The federal government plans to demolish the former Veterans Affairs regional office in downtown Columbia to make way for a parking lot, a move that upsets Mayor Steve Benjamin.
The agency moved its 400-employee regional office to a new site off Garners Ferry Road in 2009. But some call center employees originally remained in the five-story, 67-year-old building, at the corner of Assembly and Laurel streets near downtown’s main post office.
Now, however, the building is empty.
The U.S. General Services Administration, the landlord for federal buildings, is seeking bids for $2 million to $3 million in work to tear down and grade the downtown site to “create new surface suitable for a future parking lot,” according to a proposal.
But city leaders said the parcel – at a busy intersection, close to Finlay Park – could have better uses than a parking lot.
Benjamin’s office said the mayor sent emails last week to U.S. Rep. Jim Clyburn, D-Columbia, and U.S. Sen. Lindsey Graham, R-Seneca, asking for help to get the federal government to change its plans.
“This is an important building in an important location, and any planner knows the worst of all possible land uses is a parking lot on a prime corner location, particularly one overlooking Columbia’s premier public park,” Benjamin said in a statement.
Clyburn and Graham’s offices did not respond to requests for comment Tuesday.
The federal government’s proposal does not disclose what type of parking lot would be built on the site. The General Services Administration offered no new details on Tuesday.
Asked about the demolition proposal, agency spokeswoman Saudia Muwwakkil said the “GSA is examining all possible options for the future use of this facility as well as the site.”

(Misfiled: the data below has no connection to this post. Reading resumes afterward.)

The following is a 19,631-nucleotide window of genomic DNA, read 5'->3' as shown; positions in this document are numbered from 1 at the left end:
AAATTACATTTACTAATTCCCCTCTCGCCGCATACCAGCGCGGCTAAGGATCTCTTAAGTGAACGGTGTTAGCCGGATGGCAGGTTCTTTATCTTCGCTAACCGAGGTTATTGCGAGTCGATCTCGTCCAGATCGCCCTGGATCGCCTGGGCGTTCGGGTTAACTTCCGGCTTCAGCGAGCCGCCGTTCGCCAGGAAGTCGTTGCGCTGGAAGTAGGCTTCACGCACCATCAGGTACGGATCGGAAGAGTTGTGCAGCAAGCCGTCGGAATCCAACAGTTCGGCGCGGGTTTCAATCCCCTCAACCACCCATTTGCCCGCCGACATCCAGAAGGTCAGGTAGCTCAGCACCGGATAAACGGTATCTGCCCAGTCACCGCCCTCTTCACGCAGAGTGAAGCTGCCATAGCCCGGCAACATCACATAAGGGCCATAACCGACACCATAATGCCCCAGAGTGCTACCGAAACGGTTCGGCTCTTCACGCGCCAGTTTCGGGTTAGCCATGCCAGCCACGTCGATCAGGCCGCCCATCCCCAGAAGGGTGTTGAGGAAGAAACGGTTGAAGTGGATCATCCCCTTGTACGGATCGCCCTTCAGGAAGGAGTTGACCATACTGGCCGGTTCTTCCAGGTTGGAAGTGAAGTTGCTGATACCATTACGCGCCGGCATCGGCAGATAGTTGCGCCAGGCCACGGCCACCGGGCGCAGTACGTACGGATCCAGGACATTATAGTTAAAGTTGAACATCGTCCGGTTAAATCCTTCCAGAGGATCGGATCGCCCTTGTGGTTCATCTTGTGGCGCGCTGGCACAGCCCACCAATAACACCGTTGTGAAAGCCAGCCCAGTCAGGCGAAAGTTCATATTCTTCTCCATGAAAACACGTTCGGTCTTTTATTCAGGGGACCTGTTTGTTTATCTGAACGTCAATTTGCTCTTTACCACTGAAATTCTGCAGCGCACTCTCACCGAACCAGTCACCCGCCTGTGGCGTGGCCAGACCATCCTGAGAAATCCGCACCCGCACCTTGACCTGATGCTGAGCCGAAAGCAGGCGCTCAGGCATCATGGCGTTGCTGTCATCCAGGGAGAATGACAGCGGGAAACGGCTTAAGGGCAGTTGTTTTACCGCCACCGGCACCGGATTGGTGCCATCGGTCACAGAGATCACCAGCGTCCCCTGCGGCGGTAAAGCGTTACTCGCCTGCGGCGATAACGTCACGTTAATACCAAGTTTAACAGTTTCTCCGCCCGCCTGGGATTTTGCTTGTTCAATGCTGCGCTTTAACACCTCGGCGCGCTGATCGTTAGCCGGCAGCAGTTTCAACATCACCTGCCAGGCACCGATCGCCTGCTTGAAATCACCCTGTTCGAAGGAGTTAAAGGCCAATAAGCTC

A parking lot would run counter to Columbia’s downtown design guidelines for prominent corners in the city, said Fred Delk, director of the Columbia Development Corp.
“You wonder why they wouldn’t offer it for redevelopment,” he said.
Matt Kennell, president of Columbia’s City Center Partnership, said he has tried speaking with federal officials about their plans for the building but received no response.
“There could be private interest in buying the building for residential purposes,” he said.
John Sherrer, director of cultural resources for Historic Columbia, said a private developer might buy and reuse the 94,182-square-foot building, which sits atop a hill.
“It’s an iconic structure on one of the most prominent lots in the city,” he said. “The last thing you would want to do is make it a ... parking lot. That would be a major disservice.”
The federal government might be answering a need, though.
People going to the two buildings named after former U.S. Sen. Strom Thurmond, located next to the Veterans Affairs building, have to park on the street or in a garage at the corner of Richland and Assembly streets, said John Spade, Columbia’s parking services director. The two buildings house a Social Security Administration office.
“We get a lot of comments from people, especially the elderly, that they would like more parking near the (Thurmond) building,” Spade said.
While little is known about the General Services Administration parking lot plans, the proposal requires saving the agriculture-themed sculpture of five people, including Clemson University benefactor Thomas Clemson, at the entrance to the Veterans Affairs building.
The contractors hired are expected to package the sculpture, known as a bas-relief, into crates. The sculpture by artist Edmond Amateis will move either to the Strom Thurmond Federal Building or the adjacent former federal courthouse, next to the former Veterans Affairs building, according to the proposal.
“The sculpture is just a level of detail that would be a shame to lose,” Columbia architect Tom Savory said.